Graffiti that appeared on a Confederate memorial in Charleston, S.C., was covered up Sunday as the city continues to mourn the victims of last week's shooting massacre at a historic black church.
The inscription on the base of the statue — which honors the "Confederate Defenders of Charleston" who died at Fort Sumter — was covered in the red, spray-painted message, "Black Lives Matter."
"This is the problem," graffiti on another side of the memorial read. "#Racist."
Shortly after photos were posted to Twitter showing the vandalism, two men covered the base with a large blue tarp.
The memorial, erected in 1932 in Charleston's White Point Garden, stands less than 2 miles from Emanuel African Methodist Episcopal Church, where nine black people were killed by a white gunman Wednesday during a Bible study session.
The killings have reignited a national discussion on race and renewed the debate over the Confederate flag, which still flies atop a 30-foot pole outside South Carolina's state capitol building.
"The flag has to come down," NAACP President Cornell Brooks said Friday. "This was not merely a mass shooting, not merely a matter of gun violence. This was a racial hate crime, and must be confronted as such."
Police say the suspected shooter, 21-year-old Dylann Roof, was driving a car that had an image of the Confederate flag emblazoned on the license plate when he was captured. Photos of Roof waving the flag have surfaced since his arrest.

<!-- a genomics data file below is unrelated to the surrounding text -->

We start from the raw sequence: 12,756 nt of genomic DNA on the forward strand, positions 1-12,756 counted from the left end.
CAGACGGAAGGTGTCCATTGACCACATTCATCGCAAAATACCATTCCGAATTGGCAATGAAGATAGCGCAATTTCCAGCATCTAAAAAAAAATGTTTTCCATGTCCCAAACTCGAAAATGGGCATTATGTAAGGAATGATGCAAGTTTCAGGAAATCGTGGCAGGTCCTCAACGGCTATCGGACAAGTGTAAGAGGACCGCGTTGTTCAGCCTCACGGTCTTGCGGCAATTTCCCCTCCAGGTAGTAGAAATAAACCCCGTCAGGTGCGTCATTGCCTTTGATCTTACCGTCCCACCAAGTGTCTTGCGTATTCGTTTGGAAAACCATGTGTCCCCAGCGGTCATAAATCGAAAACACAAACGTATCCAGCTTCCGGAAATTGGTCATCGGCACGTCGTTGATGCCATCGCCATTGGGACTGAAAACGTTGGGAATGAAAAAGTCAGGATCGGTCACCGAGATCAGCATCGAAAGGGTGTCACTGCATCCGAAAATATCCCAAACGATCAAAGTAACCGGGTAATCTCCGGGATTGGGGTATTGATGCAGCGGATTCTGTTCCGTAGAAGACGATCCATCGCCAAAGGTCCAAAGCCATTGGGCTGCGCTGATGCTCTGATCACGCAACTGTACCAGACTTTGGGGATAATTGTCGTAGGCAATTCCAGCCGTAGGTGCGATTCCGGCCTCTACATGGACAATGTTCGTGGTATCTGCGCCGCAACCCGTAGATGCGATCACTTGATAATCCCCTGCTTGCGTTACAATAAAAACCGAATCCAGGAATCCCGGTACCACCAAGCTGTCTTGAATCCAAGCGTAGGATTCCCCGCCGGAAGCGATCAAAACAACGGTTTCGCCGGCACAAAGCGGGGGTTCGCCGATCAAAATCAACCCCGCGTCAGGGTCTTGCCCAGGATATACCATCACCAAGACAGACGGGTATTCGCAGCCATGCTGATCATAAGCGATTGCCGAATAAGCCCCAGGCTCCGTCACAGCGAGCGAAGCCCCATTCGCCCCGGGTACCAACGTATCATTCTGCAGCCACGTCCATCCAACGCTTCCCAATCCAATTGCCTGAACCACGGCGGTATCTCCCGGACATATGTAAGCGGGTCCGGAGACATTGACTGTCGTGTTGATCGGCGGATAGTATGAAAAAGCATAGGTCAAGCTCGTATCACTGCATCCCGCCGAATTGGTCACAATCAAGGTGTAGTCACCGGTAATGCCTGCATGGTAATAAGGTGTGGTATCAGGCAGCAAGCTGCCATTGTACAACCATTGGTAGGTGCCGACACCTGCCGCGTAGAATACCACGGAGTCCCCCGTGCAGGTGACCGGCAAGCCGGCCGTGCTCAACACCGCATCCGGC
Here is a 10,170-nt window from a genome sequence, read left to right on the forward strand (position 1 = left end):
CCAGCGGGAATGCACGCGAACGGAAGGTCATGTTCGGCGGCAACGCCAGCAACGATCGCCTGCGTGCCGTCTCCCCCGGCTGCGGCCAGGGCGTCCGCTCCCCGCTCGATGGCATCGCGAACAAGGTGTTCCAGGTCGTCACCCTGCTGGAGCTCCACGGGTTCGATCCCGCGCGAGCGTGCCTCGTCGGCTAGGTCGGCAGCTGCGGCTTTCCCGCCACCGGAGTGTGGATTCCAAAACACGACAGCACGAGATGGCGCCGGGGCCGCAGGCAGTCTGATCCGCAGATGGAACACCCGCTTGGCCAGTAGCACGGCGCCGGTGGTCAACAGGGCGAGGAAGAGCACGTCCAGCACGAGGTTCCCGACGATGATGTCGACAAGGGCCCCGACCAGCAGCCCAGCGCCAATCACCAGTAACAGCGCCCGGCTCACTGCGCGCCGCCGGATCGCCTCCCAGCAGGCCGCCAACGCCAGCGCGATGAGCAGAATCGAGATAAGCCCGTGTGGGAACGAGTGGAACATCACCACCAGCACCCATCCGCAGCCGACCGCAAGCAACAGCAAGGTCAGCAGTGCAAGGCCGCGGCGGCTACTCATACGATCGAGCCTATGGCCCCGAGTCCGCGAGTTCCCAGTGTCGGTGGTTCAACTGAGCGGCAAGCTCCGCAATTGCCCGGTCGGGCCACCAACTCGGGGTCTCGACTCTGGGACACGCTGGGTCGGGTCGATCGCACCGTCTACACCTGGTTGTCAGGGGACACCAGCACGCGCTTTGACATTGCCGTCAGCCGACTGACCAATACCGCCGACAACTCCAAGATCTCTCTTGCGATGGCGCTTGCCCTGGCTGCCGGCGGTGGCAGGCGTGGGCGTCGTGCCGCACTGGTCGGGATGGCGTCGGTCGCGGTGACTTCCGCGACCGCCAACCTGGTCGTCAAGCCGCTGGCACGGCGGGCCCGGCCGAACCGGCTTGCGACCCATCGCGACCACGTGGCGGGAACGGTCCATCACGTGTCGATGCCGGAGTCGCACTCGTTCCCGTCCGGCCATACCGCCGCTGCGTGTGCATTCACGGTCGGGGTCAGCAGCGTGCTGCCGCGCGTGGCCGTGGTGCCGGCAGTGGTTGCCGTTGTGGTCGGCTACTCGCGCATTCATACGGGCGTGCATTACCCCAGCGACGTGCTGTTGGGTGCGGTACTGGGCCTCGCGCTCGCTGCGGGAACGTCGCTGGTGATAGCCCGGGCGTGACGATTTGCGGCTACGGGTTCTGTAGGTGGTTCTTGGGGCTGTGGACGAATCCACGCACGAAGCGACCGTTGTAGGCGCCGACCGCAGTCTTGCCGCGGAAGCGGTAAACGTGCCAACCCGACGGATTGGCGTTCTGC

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"When we see that symbol lifted up as an emblem of hate, as a tool of hate, as an inspiration for hate, as an inspiration for violence — that symbol has to come down," Brooks said. "That symbol must be removed from our state capitol."
On Saturday, hundreds of protesters rallied outside the state capitol in Columbia calling for the flag to be taken down. Former Republican presidential nominee Mitt Romney urged lawmakers to remove the flag out of respect for the church shooting victims, as did several current GOP candidates.
In St. Louis — where the killing of an unarmed black teenager by a white police officer in nearby Ferguson, Mo., sparked violent protests last year — signs of support for Charleston covered the base of a similar statue.